Malinda felt her eyebrows rise. People did not ask others how they’d passed their Poke Test. She was of a mind to remind her brother of the intrusiveness of his query, but she knew it would only further increase Jerrod’s sense of isolation. Perhaps others did not ask because they did not feel the need to. Obviously he did.

“Yes,” she replied, and the word brought back the trepidation she’d felt. The mix of terror and excitement, the flush of fear that became an arrow of determined indignation. She had passed. On the very first try.

She closed her eyes at the revisiting of the panic and the thrill.

She’d just completed her one-digit years and became eligible for attempting the Poke Test. To tame and manipulate fire was to be afforded the respect suitable for one who mastered the life-element they could none of them survive without. Fire was life. To know it, to master it, was a necessity and therefore a right of passage.

Some, like her, passed the Poke Test soon after turning ten. Jerrod had tried, and failed. And tried, and failed. And tried and failed again. Cowering before the flame he was reduced to tears, allowing the tongues of fire to do as they wished. He could not master it. It mastered him.

He was thirteen now. The oldest among those who were yet to conquer fire. Save for Leon, who was almost twenty but soft in the head. Even Sandra, who was blind, had tamed the blaze by twelve.

“Yes,” Malinda repeated. “I was afraid, but I turned that fear into a wand and ordered the flames to bend to my will.”

“A wand?” Jerrod’s eyes met hers, and she hoped that the glimmer she saw in them was of will-power rather than the sheen of anticipated defeat.

She nodded. The sound of bugle resonated. It was time.

“Come, brother,” she grabbed his hand and pulled him up to a stand. “Today, you pass from child to man. Go and tame the fire with your wand.”

 

 

 

For Sue Vincent’s Write Photo challenge

 

 

Stone Face

Photo: Sue Vincent

 

She stood on the ledge and watched the edge of the world dissolve into fire.

It had been a long day, waiting. He did not come. She did not know when he could. Only that he would when he managed to get free.

As she had.

It was their place. Before. It will be their home. Now.

They’d found the small cave down the rock-face when they were still children frolicking in the waves. They’d been rolling with a large piece of driftwood one day when the currents had taken them farther than they’d expected. They’d tried to reverse course but it was futile to fight the sea. It was after reality had set in and they’d began to fret in earnest, that they’d spotted what looked like a black tooth on the jagged cliff. As Merlin tried to point to it, the log rolled, depositing the two of them into the waves and bestowing a farewell knock on Marla’s head. It had gone black behind her eyes after that.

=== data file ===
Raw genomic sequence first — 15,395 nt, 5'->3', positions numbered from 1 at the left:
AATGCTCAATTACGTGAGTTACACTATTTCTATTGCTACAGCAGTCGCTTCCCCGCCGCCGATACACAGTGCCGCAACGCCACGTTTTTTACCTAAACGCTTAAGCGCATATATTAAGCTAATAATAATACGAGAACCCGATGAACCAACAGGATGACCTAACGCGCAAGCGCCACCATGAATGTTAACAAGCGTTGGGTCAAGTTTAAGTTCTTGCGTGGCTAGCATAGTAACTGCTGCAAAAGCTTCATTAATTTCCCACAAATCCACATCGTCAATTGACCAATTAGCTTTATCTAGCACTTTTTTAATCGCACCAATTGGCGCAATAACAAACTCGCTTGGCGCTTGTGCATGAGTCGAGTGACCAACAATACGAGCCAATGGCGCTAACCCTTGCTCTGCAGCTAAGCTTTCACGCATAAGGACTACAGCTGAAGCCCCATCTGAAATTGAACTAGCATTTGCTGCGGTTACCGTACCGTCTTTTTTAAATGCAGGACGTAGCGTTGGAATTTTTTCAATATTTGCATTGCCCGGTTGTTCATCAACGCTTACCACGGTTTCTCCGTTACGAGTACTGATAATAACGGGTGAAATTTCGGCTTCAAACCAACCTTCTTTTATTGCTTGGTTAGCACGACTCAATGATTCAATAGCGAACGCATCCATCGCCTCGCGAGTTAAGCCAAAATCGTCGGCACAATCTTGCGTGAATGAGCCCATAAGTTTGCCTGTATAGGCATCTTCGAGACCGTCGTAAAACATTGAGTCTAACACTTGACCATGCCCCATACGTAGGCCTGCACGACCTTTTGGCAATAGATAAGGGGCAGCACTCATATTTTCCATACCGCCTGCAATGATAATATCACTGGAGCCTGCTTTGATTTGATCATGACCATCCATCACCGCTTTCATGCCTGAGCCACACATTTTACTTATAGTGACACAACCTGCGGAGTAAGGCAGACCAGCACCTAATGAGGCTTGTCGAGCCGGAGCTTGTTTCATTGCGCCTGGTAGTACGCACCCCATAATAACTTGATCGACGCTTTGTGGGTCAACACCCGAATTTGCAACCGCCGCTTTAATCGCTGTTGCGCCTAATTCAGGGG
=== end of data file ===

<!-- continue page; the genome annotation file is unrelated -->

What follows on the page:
Merlin had managed to drag her to and onto the surf-beaten rocks, scraping both of them raw in the process. He claimed the seals had helped him and she never doubted it. Nor that the seals had likely rolled the log in the only spot the two of them might’ve had a chance of getting to the shore unbroken.

They had clawed their way slowly up to the ledge, crying and more than a little frightened, only to find that what had appeared a black tooth from the sea, was in fact a cave’s mouth that was dry and deep enough to offer shelter. The marvel had calmed them enough to explore, and they’d found a precarious but doable foot- and hand-hold way to gain access up to the top of the cliff. And from there across the moors home.

They’d made a pact to never tell anyone about “Stone Face” — named for how the features could be read in the rock above the ledge. They suffered the indignities of being mocked for slipping into a whirlpool — the story they’d made up to explain their miserable condition and the lateness of their arrival home — and they endured the punishment of being forbidden from going to play in the water for the rest of that long summer, and the drudgery of extra chores.

It did not matter. Their secret sustained them. As had their rare visits to Stone Face via the barely-there climbing way. It was their refuge and all the more a miracle to them for how no one had known of it (or at least not in their lifetime, for there were signs of hearth-fires on the blackened ceiling and some stone flakes that could cut deep and might’ve been a tool in someone’s hand). It was their place of hopes and dreams and stories.

Then time came and Merlin was indentured to the Smithy, and Marla was sent off to scrub the floors and bear the fists and the bastard children of Lord Bowery, a man of no nobility in deportment or form. She tried to endure him, but the core of her rebelled against his injustices and his brutal invasions. She fled.

The Smithy’s apprentice was due to bring brackets to the manor’s door that week. She had to trust that he would find out she was gone.

And that he would come for her.

To make Stone Face, home.

 

 

 

For Sue Vincent’s WritePhoto: Stillness